Amended Regulations

By the third anniversary, three decisions on the merits had issued in four actions under the Regulations, all of which have been appealed:

  • Amgen Inc v Pfizer Canada ULC, 2020 FC 522 (filgrastim, Pfizer’s NEUPOGEN): the claims relating to granulocyte colony-stimulating factor made using recombinant genetic technology were found to be obvious (see article here). Amgen has appealed (A-122-20). As mentioned above, Pfizer has brought an action seeking section 8 damages due to the alleged delay in the issuance of its NOC pending the disposition of the action.
  • Janssen Inc v Teva Canada Ltd, 2020 FC 593 (paliperidone palmitate, Janssen’s INVEGA SUSTENNA): the validity of the patent for dosing regimens of paliperidone palmitate depot formulations was upheld, and certain claims were found infringed (see article here). Teva has appealed, and Janssen has cross-appealed (A-131-20).
  • Biogen Canada Inc v Taro Pharmaceuticals Inc  and Pharmascience Inc, 2020 FC 621 (fampridine, Biogen’s FAMPYRA): claims for the use of fampridine sustained release formulations for improving walking speed were found obvious, and certain claims were found anticipated (see article here). Biogen has appealed (A-145-20; A-146-20).

Procedural Matters

Procedural decisions

As reported previously, the Federal Court had ordered that validity issues common to four separate actions be heard in a concurrent trial. Apotex and Teva were granted leave to appeal, and the Federal Court of Appeal overturned the Federal Court’s decision. As reported here, the Court of Appeal held that the decision was inconsistent with the prohibition against joinder of actions under section 6.02 of the Regulations. In obiter, the Court of Appeal also stated that the Regulations do not require the Federal Court to render a judgment within 24 months, which is a “goal” rather than an obligation.

Notwithstanding this comment from the Court of Appeal, the three decisions on the merits discussed above were rendered approximately two months after the last day of trial, and in advance of the expiry of the stay.

In AstraZeneca v Sandoz (saxagliptin), the Federal Court held that an action under the Regulations scheduled for trial after patent expiry would not be rendered moot by the patent’s expiry (see decision reported here).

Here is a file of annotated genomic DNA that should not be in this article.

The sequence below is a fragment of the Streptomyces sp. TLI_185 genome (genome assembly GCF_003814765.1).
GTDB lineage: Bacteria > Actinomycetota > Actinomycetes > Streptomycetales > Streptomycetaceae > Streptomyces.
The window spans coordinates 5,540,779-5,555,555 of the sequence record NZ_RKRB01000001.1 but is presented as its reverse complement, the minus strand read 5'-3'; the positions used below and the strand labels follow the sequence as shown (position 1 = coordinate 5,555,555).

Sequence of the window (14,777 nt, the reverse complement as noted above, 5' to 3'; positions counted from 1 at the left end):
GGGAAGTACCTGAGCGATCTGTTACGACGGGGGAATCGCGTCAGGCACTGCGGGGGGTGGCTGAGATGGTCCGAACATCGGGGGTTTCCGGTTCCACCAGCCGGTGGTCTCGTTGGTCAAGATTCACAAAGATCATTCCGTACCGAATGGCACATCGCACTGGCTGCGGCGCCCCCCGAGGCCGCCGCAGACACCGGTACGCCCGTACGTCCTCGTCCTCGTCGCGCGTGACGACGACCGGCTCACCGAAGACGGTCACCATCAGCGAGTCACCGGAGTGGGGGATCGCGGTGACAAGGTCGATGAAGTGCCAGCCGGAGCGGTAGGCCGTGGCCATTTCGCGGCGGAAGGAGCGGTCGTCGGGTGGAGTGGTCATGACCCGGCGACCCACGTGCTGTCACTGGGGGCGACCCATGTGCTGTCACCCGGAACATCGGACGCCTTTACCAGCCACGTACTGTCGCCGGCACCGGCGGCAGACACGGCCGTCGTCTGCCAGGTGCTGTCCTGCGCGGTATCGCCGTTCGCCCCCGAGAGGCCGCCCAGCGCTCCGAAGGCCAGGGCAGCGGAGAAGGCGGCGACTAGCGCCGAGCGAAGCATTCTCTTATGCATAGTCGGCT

Effect of COVID-19: due to COVID-19, the third year brought many disruptions to the timely hearing of actions under the Regulations. As tracked here, the Federal Court had suspended its regular functions from March 17 to June 15 or June 29, 2020, depending on the province. Some trials of actions under the Regulations were adjourned and rescheduled, though interlocutory steps continued with the Federal Court providing continued case management throughout the suspension period. In at least one proceeding, the 24 month stay was extended. The Federal Court has also embraced virtual hearings, and at least two trials on the merits have been heard using the Zoom platform. The Federal Court has published many materials relating to such hearings, including consolidated practice directions, and attendance at virtual hearings.

Health Canada’s Statistical Report: Health Canada has issued the Statistical Report 2019/2020 for the Patented Medicines (Notice of Compliance) Regulations, Data Protection and Certificates of Supplementary Protection, which reflects its fiscal year April 1, 2020 to March 31, 2020. Some highlights include:

  • The fiscal year saw the fewest additions to the Patent Register (556) in the last five years (from a high of 794 in fiscal year 2016/2017).
  • Consistent with the increased number of proceedings compared to prior year, in the 2019/2020 fiscal year, there were 153 submissions for which Form Vs were filed, compared to 96 the year before (though 153 is lower than the 200 in 2015/2016 year), and 78 NOAs in 2019/2020 compared to 67 in 2018/2019.

Should you have any questions, please do not hesitate to contact a member of the Pharmaceutical Litigation group.


1. Actions between the same parties in respect of the same innovator reference drug are considered one “set”. The statistics are provided as of the three-year anniversary, September 21, 2020.

The preceding is intended as a timely update on Canadian intellectual property and technology law. The content is informational only and does not constitute legal or professional advice. To obtain such advice, please communicate with our offices directly.